OBJECTIVE: This systematic review focuses on identification of the association between core stability and sports-related performance measures. A secondary objective was to identify difficulties encountered when trying to train core stability with the goal of improving athletic performance.
DATA SOURCES: A systematic search was employed to capture all articles related to athletic performance and core stability training that were identified using the electronic databases MEDLINE, CINAHL and SPORTDiscus™ (1982-June 2011).
STUDY SELECTION: A systematic approach was used to evaluate 179 articles identified for initial review. Studies that performed an intervention targeted toward the core and measured an outcome related to athletic or sport performances were included, while studies with a participant population aged 65 years or older were excluded. Twenty-four in total met the inclusionary criteria for review.
STUDY APPRAISAL AND SYNTHESIS METHODS: Studies were evaluated using the Physical Therapy Evidence Database (PEDro) scale. The 24 articles were separated into three groups, general performance (n = 8), lower extremity (n = 10) and upper extremity (n = 6), for ease of discussion.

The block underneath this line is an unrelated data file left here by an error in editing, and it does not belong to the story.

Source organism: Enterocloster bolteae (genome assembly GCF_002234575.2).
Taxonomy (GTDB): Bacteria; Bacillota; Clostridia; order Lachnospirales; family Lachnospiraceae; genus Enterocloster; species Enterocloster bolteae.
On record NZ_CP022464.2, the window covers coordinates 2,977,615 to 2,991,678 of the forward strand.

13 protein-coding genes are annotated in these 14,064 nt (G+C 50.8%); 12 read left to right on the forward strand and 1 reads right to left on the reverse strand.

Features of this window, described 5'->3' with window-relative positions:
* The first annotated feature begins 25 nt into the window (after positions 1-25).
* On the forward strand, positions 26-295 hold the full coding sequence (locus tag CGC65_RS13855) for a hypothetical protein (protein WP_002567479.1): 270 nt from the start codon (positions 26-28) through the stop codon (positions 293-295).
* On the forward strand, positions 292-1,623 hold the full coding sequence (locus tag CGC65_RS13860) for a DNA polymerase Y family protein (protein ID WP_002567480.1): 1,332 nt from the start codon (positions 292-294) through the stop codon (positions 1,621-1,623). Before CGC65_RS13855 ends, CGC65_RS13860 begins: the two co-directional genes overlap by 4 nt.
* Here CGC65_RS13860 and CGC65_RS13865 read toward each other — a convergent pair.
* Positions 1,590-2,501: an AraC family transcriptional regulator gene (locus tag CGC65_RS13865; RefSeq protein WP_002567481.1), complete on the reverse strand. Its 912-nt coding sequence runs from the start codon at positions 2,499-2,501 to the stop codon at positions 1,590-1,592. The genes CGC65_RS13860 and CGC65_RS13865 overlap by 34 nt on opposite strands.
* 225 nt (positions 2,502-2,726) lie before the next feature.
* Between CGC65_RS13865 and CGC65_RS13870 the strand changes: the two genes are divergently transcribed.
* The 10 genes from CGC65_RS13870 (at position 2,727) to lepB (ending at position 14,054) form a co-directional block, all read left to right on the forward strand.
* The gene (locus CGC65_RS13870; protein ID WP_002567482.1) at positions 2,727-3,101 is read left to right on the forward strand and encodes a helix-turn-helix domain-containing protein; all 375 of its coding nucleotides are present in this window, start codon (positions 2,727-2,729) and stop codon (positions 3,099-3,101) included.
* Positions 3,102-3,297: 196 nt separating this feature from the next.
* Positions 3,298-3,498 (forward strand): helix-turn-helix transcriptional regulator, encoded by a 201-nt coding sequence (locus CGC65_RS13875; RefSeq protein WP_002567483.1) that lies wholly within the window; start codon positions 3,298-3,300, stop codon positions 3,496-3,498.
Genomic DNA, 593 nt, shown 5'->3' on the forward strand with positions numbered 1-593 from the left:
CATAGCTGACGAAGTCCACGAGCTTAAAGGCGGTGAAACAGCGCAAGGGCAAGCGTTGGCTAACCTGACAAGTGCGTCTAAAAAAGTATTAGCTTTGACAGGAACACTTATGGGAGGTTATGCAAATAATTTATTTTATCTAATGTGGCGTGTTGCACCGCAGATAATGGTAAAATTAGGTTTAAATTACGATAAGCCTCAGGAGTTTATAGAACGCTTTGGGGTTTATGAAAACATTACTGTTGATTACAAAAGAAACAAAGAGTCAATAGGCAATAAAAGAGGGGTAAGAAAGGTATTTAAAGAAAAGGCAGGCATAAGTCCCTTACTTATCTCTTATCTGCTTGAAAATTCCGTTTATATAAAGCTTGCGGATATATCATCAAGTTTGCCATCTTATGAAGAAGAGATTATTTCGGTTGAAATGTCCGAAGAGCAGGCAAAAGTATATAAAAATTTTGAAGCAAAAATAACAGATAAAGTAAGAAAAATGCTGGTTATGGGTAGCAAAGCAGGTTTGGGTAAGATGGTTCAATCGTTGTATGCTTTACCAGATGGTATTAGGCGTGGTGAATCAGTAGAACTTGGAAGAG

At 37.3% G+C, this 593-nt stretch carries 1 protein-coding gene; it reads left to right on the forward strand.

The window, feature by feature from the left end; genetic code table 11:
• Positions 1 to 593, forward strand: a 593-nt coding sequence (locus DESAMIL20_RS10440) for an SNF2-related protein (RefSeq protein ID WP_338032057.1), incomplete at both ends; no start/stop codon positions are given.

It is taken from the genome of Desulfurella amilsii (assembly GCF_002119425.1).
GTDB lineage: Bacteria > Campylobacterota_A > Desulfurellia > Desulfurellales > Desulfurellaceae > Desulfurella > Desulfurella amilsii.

RESULTS: In the majority of studies, core stability training was utilized in conjunction with more comprehensive exercise programmes. As such, many studies saw improvements in skills of general strengths such as maximum squat load and vertical leap. Surprisingly, not all studies reported measurable increases in specific core strength and stability measures following training. Additionally, investigations that targeted the core as the primary goal for improved outcome of training had mixed results.
LIMITATIONS: Core stability is rarely the sole component of an athletic development programme, making it difficult to directly isolate its affect on athletic performance. The population biases of some studies of athletic performance also confound the results.
CONCLUSIONS: Targeted core stability training provides marginal benefits to athletic performance. Conflicting findings and the lack of a standardization for measurement of outcomes and training focused to improve core strength and stability pose difficulties. Because of this, further research targeted to determine this relationship is necessary to better understand how core strength and stability affect athletic performance.
Sports Med. 2012 Dec 1;42(12):1059-80
Authors: Tonoli C, Heyman E, Roelands B, Buyse L, Cheung SS, Berthoin S, Meeusen R